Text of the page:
Raised crosswalks bring the level of the roadway to that of the sidewalk, forcing vehicles to slow before passing over the crosswalk and providing a level pedestrian path of travel from curb to curb. Raised crosswalks can be located at intersections or mid block. At intersection locations, the raised area can be extended to include the entire intersection.
Raised crosswalks are typically installed as part of a traffic calming project or other public or private initiative. They are often installed when the City makes alleyway improvements at the intersection of an alley with a major street.
For raised crosswalks as part of the traffic calming process, see Traffic Calming Overview
Traffic calming devices require approval by an SFMTA hearing officer. Additionally, if the project would result in a change to certain parking or traffic designations, it may require approval by the SFMTA Board.
See Permit Process
Official Codes & Documents
Street Types: Neighborhood Commercial; Neighborhood Residential; Boulevard (local lanes only); Alley; Shared Public Way
Sidewalk zones: Extension Zone; Roadway
Raised crosswalks should be considered:
- As a standard treatment at alleys and shared public ways
- Where low-volume streets intersect with high-volume streets, such as at alley entrances, neighborhood residential streets, and local access lanes of multi-way boulevards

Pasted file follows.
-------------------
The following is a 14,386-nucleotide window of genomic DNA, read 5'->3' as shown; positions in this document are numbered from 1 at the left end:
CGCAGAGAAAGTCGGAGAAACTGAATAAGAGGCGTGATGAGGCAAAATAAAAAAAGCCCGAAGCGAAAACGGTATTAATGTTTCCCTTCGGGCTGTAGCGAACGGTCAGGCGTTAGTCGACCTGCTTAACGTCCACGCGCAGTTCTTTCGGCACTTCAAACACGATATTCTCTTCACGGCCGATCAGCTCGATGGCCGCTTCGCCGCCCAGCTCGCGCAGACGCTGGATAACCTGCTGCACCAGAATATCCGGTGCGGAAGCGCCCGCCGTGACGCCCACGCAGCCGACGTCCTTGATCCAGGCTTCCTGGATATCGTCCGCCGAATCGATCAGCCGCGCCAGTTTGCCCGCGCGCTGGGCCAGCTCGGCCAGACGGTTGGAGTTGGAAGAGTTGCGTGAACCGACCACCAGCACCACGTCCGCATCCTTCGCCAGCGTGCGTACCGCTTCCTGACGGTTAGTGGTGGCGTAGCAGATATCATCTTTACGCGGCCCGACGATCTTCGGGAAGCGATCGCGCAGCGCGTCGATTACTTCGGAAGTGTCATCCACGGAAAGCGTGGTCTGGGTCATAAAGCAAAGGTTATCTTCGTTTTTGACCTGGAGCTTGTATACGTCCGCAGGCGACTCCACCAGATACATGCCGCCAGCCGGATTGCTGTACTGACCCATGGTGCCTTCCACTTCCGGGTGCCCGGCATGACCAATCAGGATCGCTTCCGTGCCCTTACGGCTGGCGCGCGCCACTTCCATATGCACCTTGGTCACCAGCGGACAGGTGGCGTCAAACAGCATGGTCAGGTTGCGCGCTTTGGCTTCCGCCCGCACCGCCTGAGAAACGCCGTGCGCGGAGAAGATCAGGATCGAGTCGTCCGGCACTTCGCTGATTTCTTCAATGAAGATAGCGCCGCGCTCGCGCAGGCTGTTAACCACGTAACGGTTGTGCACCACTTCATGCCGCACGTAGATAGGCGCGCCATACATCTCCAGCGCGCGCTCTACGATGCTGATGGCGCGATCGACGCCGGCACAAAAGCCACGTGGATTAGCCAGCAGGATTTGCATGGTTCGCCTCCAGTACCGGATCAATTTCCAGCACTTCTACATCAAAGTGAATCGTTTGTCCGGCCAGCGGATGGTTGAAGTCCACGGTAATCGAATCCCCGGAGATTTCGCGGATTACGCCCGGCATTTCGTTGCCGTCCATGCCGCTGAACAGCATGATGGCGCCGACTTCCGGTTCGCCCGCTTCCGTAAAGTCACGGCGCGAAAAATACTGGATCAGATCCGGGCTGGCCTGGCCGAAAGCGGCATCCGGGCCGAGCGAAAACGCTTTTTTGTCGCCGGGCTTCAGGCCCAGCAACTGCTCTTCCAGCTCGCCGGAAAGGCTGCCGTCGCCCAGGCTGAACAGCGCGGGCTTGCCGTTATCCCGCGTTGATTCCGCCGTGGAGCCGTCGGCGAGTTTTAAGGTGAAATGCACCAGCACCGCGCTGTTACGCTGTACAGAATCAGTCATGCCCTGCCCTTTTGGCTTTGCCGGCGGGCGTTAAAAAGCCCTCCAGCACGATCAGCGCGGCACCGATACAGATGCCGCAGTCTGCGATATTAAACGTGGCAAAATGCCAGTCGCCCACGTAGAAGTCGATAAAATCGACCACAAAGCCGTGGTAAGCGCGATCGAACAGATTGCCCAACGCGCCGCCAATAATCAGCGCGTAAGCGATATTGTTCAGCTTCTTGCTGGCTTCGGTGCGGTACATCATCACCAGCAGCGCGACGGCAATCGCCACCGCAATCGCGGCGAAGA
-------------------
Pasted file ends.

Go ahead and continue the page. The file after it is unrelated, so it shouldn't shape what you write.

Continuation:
- Where a street changes its function or street type. For example, a commercial throughway may become a neighborhood commercial or a residential street as the land uses along it change
- At key civic locations
Raised crosswalks should not be used on designated transit routes or where there are steep grades or sharp curves.
Raised crosswalks should:
- Be flush with the sidewalk in height, and at least the width of the crossing or intersection
- Be long enough in the direction of travel to allow both front and rear wheels of a passenger vehicle to be on top of the table at the same time – typically 10 feet. Specific lengths should be determined by using the ITE/FHWA document Traffic Calming: State of the Practice
- Be instituted in combination with special paving treatments as discussed above, or use the same material as that of adjacent sidewalks
- Provide detectable warnings where pedestrians will cross into the vehicle area
- Be designed such that the vertical transition does not cause unnecessary jarring or discomfort to vehicle passengers with spinal cord injuries when driven over at the appropriate speed
Consider resulting drainage patterns—depending on grade, this may necessitate additional catch basins, trench drains, or other measures
With some exceptions, fronting property owners are responsible for the on-going maintenance and upkeep of sidewalk paving as well as all sidewalk elements directly fronting their property, such as trees, landscaping, and streetscape furnishings. Generally, the City is responsible to maintain roadway paving and other features in the roadway, such as medians.
For a more detailed description of maintenance responsibilities, see Maintenance